When creating an estate plan, there are steps you can take to help protect your assets and streamline the process for your beneficiaries.
Depending on your finances and the scope of your estate, you might benefit from creating a trust. Using a trust enables you to maintain control of your estate while helping your heirs avoid probate and associated costs.
Advantages of trusts
When estates do not use trusts, beneficiaries often must go through the probate process to manage and transfer the assets. Probate can be costly and take a long time, especially for larger estates. However, you can keep some of your assets from passing through probate by placing them in a trust. In addition, using a trust helps protect your privacy, as property that undergoes probate is public record.
Creating a trust
Working with legal and financial professionals, you can determine which assets you should place in your trust. Generally, you cannot transfer life insurance and retirement accounts to your trust, but most other assets are eligible. You also need to name a trustee to administer your property. You can name yourself as a trustee, but you must choose a successor trustee. In addition, you can name a reliable individual or select an institution to oversee your trust. When developing your trust, drafting clear and thorough documentation is important. A well-written trust can help your beneficiaries avoid future disputes.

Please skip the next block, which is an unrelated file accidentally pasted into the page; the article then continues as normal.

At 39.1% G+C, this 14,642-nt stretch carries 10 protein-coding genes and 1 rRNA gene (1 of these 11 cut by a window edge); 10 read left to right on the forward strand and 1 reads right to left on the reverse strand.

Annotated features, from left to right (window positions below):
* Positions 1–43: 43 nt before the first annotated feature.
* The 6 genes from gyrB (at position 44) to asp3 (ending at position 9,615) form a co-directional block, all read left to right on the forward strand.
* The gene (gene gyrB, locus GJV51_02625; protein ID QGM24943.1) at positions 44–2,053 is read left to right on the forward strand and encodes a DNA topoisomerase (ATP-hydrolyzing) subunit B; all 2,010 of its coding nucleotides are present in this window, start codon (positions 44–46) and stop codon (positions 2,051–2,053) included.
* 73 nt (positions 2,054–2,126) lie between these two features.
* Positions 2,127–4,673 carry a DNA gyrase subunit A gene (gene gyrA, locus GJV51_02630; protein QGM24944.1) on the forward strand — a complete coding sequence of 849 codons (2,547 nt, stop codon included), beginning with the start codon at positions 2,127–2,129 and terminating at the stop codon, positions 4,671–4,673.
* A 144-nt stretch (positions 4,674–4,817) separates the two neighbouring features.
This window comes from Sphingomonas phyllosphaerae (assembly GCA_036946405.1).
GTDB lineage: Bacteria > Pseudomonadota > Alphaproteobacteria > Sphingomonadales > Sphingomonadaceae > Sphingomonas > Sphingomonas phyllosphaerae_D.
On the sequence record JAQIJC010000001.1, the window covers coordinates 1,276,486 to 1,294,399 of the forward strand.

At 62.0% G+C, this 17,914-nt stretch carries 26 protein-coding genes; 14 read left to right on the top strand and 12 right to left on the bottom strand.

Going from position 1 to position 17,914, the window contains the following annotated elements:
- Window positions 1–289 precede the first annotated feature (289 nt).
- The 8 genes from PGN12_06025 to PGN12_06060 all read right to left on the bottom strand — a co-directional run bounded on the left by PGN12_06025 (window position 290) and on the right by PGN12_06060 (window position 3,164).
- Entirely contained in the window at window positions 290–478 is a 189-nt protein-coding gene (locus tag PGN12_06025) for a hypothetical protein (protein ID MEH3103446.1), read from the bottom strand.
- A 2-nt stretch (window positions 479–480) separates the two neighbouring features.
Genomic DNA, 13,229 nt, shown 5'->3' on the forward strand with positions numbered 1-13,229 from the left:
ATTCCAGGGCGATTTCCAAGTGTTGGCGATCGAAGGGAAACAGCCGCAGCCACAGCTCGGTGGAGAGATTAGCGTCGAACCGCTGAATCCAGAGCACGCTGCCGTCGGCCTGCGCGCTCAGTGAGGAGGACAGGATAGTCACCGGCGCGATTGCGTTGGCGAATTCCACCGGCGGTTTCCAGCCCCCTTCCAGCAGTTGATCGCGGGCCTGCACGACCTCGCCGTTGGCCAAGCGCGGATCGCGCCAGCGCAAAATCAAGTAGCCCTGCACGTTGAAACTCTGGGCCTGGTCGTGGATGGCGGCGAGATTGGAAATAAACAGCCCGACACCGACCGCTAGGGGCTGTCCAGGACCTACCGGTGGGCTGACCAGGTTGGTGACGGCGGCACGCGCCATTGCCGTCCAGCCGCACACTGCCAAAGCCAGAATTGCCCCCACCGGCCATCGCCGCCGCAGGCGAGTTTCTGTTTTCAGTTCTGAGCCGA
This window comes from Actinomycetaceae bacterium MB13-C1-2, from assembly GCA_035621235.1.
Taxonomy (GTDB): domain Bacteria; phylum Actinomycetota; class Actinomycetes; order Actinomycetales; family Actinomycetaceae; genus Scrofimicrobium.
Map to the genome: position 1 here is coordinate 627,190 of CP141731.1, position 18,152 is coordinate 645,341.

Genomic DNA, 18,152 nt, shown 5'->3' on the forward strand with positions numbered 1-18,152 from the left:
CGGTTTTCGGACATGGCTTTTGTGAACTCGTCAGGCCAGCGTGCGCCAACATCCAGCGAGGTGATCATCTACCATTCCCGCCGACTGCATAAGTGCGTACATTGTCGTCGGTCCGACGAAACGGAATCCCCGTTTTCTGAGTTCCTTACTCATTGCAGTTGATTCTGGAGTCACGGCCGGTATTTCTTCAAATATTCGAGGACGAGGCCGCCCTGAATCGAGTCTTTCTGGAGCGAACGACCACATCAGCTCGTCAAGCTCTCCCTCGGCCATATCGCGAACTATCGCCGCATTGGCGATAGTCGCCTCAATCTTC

You can help your beneficiaries manage the transfer of your estate with a trust. If you are creating your estate plan, establishing a trust can safeguard your financial assets and property.